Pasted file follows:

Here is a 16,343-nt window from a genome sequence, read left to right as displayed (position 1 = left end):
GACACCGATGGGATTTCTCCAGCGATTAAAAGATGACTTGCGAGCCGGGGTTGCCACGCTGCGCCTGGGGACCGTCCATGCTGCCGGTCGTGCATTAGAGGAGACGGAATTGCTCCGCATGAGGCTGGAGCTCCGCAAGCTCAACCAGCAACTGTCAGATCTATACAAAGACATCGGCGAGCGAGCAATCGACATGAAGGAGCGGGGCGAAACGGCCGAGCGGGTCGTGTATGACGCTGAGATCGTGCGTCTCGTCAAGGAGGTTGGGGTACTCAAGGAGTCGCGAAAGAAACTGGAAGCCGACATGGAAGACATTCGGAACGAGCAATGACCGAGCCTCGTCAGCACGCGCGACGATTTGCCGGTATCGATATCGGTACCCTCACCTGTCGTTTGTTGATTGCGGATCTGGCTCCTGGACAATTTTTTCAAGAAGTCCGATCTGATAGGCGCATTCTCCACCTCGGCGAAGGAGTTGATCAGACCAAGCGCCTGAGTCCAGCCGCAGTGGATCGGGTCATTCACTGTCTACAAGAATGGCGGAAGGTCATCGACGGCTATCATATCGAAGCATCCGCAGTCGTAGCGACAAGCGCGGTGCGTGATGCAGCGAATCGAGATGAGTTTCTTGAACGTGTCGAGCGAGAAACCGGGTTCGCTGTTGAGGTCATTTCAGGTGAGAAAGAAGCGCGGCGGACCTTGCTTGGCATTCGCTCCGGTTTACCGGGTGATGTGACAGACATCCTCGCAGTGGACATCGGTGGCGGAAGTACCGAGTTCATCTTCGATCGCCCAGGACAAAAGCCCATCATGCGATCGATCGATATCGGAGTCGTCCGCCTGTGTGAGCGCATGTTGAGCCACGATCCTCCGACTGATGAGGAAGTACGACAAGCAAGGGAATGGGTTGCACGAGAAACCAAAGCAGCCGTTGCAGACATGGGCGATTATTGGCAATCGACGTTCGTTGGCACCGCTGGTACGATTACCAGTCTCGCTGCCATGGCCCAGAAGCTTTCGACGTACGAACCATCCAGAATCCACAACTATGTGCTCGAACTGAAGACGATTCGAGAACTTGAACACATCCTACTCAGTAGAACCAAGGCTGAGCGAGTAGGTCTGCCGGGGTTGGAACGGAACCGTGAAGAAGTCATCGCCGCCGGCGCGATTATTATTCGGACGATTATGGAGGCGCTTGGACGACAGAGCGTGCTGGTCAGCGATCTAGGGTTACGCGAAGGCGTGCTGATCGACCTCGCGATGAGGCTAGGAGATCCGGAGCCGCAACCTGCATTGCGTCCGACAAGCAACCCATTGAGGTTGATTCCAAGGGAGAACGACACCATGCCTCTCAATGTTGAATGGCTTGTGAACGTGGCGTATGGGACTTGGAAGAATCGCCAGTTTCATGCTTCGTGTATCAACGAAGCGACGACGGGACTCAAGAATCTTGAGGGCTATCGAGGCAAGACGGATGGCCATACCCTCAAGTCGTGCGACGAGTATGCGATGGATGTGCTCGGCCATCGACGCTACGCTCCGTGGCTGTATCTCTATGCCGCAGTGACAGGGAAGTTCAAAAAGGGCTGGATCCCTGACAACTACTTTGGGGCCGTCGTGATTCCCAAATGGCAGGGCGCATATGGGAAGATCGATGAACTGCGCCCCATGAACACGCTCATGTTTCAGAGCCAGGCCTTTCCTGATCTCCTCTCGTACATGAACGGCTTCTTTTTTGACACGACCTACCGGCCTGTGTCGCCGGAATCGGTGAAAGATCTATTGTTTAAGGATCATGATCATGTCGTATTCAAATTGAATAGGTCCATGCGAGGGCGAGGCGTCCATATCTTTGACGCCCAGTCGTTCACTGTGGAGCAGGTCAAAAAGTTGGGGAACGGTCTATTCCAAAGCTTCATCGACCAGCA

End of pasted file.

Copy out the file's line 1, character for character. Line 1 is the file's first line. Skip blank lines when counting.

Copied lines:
Here is a 16,343-nt window from a genome sequence, read left to right as displayed (position 1 = left end):